Of these I will cite one or two to serve as examples of the courage of the rest. Among the noblest of the Persians was one called Hormisdas, by race an Achæmenid and the son of a Prefect. On receiving information that he was a Christian the king summoned him and ordered him to abjure God his Saviour. He replied that the royal orders were neither right nor reasonable, |for he,| so he went on, |who is taught to find no difficulty in spurning and denying the God of all, will haply the more easily despise a king who is a man of mortal nature; and if, sir, he who denies thy sovereignty is deserving of the severest punishment, how much more terrible a chastisement is not due to him who denies the Creator of the world?| The king ought to have admired the wisdom of what was said, but, instead of this, he stripped the noble athlete of his wealth and rank, and ordered him to go clad in nothing save a loin cloth, and drive the camels of the army. After some days had gone by, as he looked out of his chamber, he saw the excellent man scorched by the rays of the sun, and covered with dust, and he bethought him of his father's illustrious rank, and sent for him, and told him to put on a tunic of linen. Then thinking the toil he had suffered, and the kindness shewn him, had softened his heart, |Now at least,| said he |give over your opposition, and deny the carpenter's son.| Full of holy zeal Hormisdas tore the tunic and flung it away saying, |If you think that this will make one give up the true faith, keep your present with your false belief.| When the king saw how bold he was he drove him naked from the palace.
One Suenes, who owned a thousand slaves, resisted the King, and refused to deny his master. The King therefore asked him which of his slaves was the vilest, and to this slave handed over the ownership of all the rest, and gave him Suenes to be his slave. He also gave him in marriage Suenes' wife, supposing that thus he could bend the will of the champion of the truth. But he was disappointed, for he had built his house upon the rock.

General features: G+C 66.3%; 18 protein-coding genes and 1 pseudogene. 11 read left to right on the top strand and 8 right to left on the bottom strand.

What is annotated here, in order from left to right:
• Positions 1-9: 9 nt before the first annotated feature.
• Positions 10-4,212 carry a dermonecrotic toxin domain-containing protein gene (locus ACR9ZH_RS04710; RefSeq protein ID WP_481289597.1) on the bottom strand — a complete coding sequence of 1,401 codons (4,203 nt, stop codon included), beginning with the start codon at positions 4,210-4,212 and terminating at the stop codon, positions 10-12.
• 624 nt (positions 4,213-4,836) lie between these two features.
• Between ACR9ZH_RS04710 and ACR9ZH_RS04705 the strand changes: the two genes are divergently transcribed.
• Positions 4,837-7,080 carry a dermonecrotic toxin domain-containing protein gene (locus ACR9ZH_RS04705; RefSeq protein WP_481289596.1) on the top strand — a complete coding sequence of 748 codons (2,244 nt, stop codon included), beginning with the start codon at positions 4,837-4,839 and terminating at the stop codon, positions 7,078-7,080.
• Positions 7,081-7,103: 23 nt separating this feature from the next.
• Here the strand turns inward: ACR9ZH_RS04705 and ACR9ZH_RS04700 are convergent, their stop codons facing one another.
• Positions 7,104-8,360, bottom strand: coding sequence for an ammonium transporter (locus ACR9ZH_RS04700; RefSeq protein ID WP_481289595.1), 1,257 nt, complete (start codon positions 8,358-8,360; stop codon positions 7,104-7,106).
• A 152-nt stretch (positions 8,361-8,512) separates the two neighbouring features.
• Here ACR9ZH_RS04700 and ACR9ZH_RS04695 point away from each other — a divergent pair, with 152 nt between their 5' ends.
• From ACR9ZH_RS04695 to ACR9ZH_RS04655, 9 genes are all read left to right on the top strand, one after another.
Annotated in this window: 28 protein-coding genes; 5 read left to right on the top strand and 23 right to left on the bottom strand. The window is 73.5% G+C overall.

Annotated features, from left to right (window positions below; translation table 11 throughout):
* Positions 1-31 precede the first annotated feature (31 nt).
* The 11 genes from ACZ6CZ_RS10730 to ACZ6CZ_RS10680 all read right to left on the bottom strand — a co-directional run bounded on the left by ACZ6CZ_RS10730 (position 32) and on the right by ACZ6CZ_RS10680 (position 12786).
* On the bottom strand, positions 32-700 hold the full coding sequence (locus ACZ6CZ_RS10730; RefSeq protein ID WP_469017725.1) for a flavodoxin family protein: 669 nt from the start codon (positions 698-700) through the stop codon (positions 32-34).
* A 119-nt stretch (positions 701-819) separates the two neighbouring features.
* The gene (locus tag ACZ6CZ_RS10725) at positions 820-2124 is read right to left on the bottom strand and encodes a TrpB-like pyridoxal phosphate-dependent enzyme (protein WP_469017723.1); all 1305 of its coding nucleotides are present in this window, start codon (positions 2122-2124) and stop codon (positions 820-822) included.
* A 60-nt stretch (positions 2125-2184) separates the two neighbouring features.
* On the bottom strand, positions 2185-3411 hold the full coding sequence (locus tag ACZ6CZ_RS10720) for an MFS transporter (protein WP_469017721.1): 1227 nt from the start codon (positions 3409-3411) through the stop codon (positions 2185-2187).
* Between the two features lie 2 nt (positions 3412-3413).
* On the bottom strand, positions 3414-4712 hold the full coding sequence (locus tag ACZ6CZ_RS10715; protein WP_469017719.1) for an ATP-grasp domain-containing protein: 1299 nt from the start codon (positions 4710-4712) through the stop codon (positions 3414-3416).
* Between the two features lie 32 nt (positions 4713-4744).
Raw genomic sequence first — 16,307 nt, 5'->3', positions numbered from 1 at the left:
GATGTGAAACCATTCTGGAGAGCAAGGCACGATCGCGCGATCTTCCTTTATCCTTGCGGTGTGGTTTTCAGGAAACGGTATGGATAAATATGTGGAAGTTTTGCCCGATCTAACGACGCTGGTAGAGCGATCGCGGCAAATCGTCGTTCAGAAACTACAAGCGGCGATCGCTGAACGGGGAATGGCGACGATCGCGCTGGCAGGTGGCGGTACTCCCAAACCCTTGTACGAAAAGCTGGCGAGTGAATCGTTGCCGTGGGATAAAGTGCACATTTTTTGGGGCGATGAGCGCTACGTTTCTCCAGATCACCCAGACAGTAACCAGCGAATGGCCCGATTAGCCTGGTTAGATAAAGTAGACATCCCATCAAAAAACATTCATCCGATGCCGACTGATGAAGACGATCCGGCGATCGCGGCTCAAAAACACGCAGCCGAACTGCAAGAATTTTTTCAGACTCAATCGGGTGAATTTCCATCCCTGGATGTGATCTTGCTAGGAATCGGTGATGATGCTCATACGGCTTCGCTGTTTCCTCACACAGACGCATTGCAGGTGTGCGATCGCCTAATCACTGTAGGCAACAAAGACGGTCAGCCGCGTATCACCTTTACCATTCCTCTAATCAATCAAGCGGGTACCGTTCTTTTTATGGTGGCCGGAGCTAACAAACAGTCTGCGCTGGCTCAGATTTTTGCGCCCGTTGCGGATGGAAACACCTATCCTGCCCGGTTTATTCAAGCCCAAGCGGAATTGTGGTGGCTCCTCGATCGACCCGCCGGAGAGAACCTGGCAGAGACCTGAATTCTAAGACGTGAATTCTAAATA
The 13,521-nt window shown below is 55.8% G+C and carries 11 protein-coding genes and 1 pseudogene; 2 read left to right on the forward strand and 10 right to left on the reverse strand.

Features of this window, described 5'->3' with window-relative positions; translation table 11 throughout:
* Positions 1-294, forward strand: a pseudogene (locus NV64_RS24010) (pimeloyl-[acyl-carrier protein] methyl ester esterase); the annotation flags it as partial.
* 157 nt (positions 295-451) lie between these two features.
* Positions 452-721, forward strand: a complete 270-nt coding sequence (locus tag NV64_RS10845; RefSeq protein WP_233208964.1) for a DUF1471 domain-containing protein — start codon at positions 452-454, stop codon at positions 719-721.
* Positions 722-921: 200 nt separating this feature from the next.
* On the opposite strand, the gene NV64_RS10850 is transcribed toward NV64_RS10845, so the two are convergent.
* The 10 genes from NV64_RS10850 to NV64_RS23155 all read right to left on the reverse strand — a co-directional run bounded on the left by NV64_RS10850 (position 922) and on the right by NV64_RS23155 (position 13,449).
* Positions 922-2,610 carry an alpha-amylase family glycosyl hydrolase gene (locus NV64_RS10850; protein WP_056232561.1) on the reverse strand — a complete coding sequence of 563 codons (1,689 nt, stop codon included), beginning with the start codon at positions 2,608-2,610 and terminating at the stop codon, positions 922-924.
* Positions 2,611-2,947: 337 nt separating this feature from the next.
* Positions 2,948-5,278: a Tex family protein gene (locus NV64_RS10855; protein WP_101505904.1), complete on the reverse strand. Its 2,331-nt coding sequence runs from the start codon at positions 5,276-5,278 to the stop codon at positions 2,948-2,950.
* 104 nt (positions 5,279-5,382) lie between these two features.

The king also seized and imprisoned a deacon of the name of Benjamin. After two years there came an envoy from Rome, to treat of other matters, who, when he was informed of this imprisonment, petitioned the king to release the deacon. The king ordered Benjamin to promise that he would not attempt to teach the Christian religion to any of the Magi, and the envoy exhorted Benjamin to obey, but Benjamin, after he heard what the envoy had to say, replied, |It is impossible for me not to impart the light which I have received; for how great a penalty is due for the hiding of our talent is taught in the history of the holy gospels.| Up to this time the King had not been informed of this refusal and ordered him to be set free. Benjamin continued as he was wont seeking to catch them that were held down by the darkness of ignorance, and bringing them to the light of knowledge. After a year information of his conduct was given to the king, and he was summoned and ordered to deny Him whom he worshipped. He then asked the king |What punishment should be assigned to one who should desert his allegiance and prefer another?| |Death and torture,| said the king. |How then| continued the wise deacon |should he be treated who abandons his Maker and Creator, makes a God of one of his fellow slaves, and offers to him the honour due to his Lord?| Then the king was moved with wrath, and had twenty reeds pointed, and driven into the nails of his hands and feet. When he saw that Benjamin took this torture for child's play, he pointed another reed and drove it into his privy part and by working it up and down caused unspeakable agony. After this torture the impious and savage tyrant ordered him to be impaled upon a stout knotted staff, and so the noble sufferer gave up the ghost.
Innumerable other similar deeds of violence were committed by these impious men, but we must not be astonished that the Lord of all endures their savagery and impiety, for indeed before the reign of Constantine the Great all the Roman emperors wreaked their wrath on the friends of the truth, and Diocletian, on the day of the Saviour's passion, destroyed the churches throughout the Roman Empire, but after nine years had gone by they rose again in bloom and beauty many times larger and more splendid than before, and he and his iniquity perished.
These wars and the victory of the church had been predicted by the Lord, and the event teaches us that war brings us more blessing than peace. Peace makes us delicate, easy and cowardly. War whets our courage and makes us despise this present world as passing away. But these are observations which we have often made in other writings.